Benefits and Risks of Participating in a Clinical Trial

People join clinical trials for a variety of reasons. While there can be many benefits to joining a trial, there are also possible risks. It’s important to understand both before deciding whether or not to participate.

Potential Benefits

Clinical trial participants have access to experimental treatments.

Trial participants have the chance to receive potential treatments or procedures that are not yet available to the general public. These include potential treatments for cancers that have not responded to other treatment options, potential treatments for rare diseases that currently have no other treatment options, and new vaccines to help prevent disease.

Clinical trial participants receive high-quality medical care.

The care that trial participants receive is held to a high standard. Trial doctors monitor participants carefully to see how they are responding to the experimental treatment and if they are having any side effects. Some clinical trials use tools – such as surveys – that directly measure the impact of the experimental treatment on the participant’s overall quality of life. These tools can be used to help guide better treatment decisions.

Clinical trials might offer a close-to-home experimental treatment option.

Many clinical trials are “multicenter studies,” which means there are multiple trial sites available to participants. A clinical trial might offer someone the chance to get the care they need by participating at an office or a hospital that is close to home rather than requiring them to travel to see a specialist. If you are interested in joining a clinical trial, websites such as ClinicalTrials.gov , as well Astellas Clinical Trials can help you learn about trials happening in your area. A trial site that is close to home can make access a lot more convenient. Alternatively, if travel is required to reach a trial site, the trial sponsor might be able to assist with travel costs and arrangements.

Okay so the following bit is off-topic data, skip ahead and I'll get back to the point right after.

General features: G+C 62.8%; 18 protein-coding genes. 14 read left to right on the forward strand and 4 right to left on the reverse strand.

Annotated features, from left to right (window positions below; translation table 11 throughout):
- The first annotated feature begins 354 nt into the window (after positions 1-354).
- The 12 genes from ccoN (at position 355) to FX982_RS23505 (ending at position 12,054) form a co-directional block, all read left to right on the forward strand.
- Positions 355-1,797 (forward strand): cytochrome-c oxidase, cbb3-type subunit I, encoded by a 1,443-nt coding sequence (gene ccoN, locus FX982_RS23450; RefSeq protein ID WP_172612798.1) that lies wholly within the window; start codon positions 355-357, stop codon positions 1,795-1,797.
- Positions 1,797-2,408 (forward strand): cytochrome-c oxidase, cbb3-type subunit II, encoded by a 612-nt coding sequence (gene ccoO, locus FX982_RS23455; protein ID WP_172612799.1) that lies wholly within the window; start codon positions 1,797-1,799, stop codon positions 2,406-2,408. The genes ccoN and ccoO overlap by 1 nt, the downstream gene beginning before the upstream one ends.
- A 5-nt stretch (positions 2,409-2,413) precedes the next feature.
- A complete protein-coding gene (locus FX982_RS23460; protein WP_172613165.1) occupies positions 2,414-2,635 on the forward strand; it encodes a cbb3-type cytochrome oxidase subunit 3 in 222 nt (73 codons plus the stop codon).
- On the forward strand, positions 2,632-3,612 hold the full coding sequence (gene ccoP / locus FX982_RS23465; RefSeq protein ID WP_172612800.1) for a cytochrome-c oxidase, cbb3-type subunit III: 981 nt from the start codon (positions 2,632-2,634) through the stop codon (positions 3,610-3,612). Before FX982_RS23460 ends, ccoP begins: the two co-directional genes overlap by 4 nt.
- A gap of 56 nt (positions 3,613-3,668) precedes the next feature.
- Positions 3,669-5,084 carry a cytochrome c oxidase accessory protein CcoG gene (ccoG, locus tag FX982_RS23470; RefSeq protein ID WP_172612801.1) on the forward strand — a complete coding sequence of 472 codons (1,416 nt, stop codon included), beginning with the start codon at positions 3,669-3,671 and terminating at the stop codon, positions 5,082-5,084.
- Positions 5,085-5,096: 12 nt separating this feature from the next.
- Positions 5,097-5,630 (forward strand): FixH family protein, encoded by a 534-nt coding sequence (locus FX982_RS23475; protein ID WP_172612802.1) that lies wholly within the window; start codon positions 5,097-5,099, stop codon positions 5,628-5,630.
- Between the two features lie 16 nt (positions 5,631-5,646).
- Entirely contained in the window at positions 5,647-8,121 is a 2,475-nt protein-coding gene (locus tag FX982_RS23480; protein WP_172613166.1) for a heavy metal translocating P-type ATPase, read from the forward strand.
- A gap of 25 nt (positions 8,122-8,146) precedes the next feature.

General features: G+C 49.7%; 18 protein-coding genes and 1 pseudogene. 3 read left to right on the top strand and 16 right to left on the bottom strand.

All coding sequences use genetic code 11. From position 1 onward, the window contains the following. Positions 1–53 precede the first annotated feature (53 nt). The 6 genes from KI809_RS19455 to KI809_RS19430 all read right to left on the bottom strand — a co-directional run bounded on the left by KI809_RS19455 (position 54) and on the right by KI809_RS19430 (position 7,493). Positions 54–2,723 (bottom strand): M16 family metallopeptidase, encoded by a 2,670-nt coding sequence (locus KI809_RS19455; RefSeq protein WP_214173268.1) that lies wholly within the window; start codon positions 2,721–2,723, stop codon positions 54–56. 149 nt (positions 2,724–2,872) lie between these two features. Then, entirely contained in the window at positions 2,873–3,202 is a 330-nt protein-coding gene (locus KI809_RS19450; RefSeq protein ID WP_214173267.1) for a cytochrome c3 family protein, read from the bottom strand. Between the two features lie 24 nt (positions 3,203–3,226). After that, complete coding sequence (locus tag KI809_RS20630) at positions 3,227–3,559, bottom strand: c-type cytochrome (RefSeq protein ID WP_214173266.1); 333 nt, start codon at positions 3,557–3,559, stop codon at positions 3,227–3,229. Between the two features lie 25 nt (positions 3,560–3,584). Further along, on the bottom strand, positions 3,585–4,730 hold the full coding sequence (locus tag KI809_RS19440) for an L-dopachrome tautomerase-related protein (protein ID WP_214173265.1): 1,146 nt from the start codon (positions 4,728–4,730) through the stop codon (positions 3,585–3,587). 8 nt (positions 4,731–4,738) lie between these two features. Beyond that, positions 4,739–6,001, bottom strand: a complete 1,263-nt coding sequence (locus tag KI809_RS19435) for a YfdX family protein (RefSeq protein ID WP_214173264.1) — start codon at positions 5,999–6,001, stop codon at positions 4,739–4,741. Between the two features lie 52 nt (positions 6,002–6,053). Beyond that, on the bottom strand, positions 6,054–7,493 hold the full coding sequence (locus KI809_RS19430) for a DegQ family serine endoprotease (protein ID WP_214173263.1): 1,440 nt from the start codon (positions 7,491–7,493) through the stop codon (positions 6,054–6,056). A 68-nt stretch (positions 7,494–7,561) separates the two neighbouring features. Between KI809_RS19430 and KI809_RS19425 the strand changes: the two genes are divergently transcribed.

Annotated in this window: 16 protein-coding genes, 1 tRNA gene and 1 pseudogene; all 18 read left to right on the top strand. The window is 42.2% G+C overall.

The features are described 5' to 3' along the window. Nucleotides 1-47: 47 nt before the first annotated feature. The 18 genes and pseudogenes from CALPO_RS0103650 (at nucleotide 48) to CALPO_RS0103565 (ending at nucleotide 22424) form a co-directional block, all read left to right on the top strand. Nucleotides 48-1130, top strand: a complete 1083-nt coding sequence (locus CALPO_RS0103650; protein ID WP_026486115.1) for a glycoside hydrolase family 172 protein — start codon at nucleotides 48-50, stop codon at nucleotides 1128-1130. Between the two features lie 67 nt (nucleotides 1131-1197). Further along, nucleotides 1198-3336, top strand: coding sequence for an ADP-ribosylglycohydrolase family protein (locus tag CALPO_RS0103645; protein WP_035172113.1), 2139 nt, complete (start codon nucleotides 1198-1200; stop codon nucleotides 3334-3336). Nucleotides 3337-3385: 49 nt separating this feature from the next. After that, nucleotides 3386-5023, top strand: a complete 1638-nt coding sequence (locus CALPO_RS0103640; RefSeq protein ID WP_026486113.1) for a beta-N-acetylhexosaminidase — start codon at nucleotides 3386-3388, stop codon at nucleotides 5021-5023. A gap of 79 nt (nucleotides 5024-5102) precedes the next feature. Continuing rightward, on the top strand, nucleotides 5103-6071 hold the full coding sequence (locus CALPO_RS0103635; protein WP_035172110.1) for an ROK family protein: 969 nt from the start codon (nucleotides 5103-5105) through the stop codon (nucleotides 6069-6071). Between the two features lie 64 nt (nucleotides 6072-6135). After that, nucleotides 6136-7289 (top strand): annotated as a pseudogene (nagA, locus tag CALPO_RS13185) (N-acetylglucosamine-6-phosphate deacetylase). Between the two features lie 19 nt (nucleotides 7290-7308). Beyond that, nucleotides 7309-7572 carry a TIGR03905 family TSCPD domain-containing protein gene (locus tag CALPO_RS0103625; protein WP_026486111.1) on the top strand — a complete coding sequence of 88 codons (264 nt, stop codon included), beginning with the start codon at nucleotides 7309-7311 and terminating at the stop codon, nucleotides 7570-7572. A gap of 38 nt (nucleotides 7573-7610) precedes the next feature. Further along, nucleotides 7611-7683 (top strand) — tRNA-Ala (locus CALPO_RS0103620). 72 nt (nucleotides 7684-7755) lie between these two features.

Potential Risks

A clinical trial cannot guarantee a positive outcome.

When an experimental treatment is first tested in a clinical trial, it is studied in a small number of participants. Researchers carefully monitor the safety of the experimental treatment before it is given to a larger group of people. If the experimental therapy meets certain standards for safety and efficacy in smaller trials, it is tested in larger trials. This incremental approach helps limit trial participant exposure to experimental treatments for which the risks of side effects outweigh the likelihood of benefit. Even so, experimental treatment studied in clinical trials are not approved for the disease or condition under study. The experimental treatment might not work, or it might not offer advantages over what is already available to the public. It might have side effects that currently available treatments do not. Before you decide to join a trial, someone from the trial site will explain these risks to you so you can make an informed decision.

You might be assigned to a control group.

Another uncertainty in clinical trials might be the treatment you receive. You might be assigned to receive the experimental treatment, or you might be assigned to a control group. Many trials use a control group so that the effects of the experimental treatment can be compared to the effects of a currently available treatment, or to the effects of no treatment at all. Before you decide to join a trial, someone from the trial site will talk to you about the experimental treatments available in the trial, your chances of receiving the experimental treatment, and the medical care you will receive during the trial, regardless of your treatment assignment.